Multi-employer defined contribution schemes in the UK must apply for authorisation from the country’s regulator from today under a new law brought in last year.
The Pensions Regulator (TPR) said 30 such schemes – known as master trusts – had either stopped their services or were in the process of doing so as they were unable to comply with the stringent new rules.
That left 58 providers – including funds such as NEST, the People’s Pension and NOW: Pensions – with a six-month window to apply for authorisation.
Each master trust must prove they have “fit and proper” staff, sufficient financial reserves and “robust” systems, processes and protections.
Nicola Parish, executive director for frontline regulation at TPR, said: “The success of automatic enrolment has led to rapid growth in master trusts. Authorisation and supervision is vital to ensure 10m savers can have confidence that their retirement savings are safe.”
Trustees of master trust schemes were responsible for reviewing TPR’s new guidance and code of practice to ensure they were ready for authorisation, Parish added.
Malcolm McLean, senior consultant at Barnett Waddingham, said: “Some master trusts are too small to be economically viable, while in other cases there have been claims of malpractice.
“We should welcome, therefore, a new regime which seeks to stabilise a market that may be dangerously out of control and hope and expect TPR will be able to weed out all schemes that fall short of the minimum standards required.”
Joel Eytle, pensions legal director at DLA Piper, added that the new regime would place “a much more active and onerous obligation” on TPR to oversee master trusts and ensure ongoing compliance with the new law.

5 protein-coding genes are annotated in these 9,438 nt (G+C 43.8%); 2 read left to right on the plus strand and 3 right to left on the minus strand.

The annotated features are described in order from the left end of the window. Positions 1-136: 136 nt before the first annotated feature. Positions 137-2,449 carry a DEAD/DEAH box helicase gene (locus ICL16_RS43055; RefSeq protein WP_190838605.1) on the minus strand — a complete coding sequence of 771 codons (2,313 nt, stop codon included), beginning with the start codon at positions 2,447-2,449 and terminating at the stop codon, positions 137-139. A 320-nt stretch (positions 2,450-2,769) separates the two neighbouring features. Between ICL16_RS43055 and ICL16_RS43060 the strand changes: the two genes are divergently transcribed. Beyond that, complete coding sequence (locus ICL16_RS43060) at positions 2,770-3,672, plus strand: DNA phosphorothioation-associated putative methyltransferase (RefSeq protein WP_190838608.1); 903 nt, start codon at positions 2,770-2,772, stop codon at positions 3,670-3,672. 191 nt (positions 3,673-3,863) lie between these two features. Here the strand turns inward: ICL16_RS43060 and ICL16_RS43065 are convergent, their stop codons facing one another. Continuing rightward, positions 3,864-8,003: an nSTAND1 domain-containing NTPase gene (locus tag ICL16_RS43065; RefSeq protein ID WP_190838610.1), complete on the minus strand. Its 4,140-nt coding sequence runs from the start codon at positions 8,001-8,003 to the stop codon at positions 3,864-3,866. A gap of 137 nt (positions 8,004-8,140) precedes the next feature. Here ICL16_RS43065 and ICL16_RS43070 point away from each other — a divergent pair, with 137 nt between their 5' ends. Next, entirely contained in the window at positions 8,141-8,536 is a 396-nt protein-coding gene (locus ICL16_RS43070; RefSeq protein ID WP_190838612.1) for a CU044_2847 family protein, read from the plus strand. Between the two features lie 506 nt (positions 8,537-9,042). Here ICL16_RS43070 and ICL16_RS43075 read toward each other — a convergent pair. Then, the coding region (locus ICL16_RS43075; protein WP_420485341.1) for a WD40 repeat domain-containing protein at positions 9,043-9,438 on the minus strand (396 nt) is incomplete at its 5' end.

“The concerns are whether the regulator will have sufficient resources to effectively police the regime, and whether the obligations on master trusts will prove too onerous and deter entrants to the market,” he said.
“It will also be important for traditional multi-employer schemes with participating employers who are not in the same corporate group to take legal advice on whether they would be classified as a master trust, as this would mean that they would now need to be authorised under the new legislation.”
Sharon Bellingham, senior consultant at Hymans Robertson, said the authorisation regime would drive consolidation among DC master trusts.
She said: “Looking ahead, it’s pretty interesting to think about [how] the market might look like 12 months from now – survival of the fittest and most committed, who might ship out ahead of the new authorisation regime and who might try but not make it.
“It doesn’t take much crystal ball gazing to see that the consolidation already happening will gain pace.
“It’s absolutely key to ensure that individuals are protected at all times and it’s also important to avoid chaotic market exits that may dilute confidence in the master trust brand. What we’ve seen so far has been controlled and measured, which is exactly how it should be.”
In April, the People’s Pension – one of the UK’s biggest master trusts with more than 4m members – acquired Your Workplace Pension, a £20m (€22.5m) DC fund.
The same month, the Salvus Master Trust acquired the smaller Complete Master Trust, boosting its assets above £100m.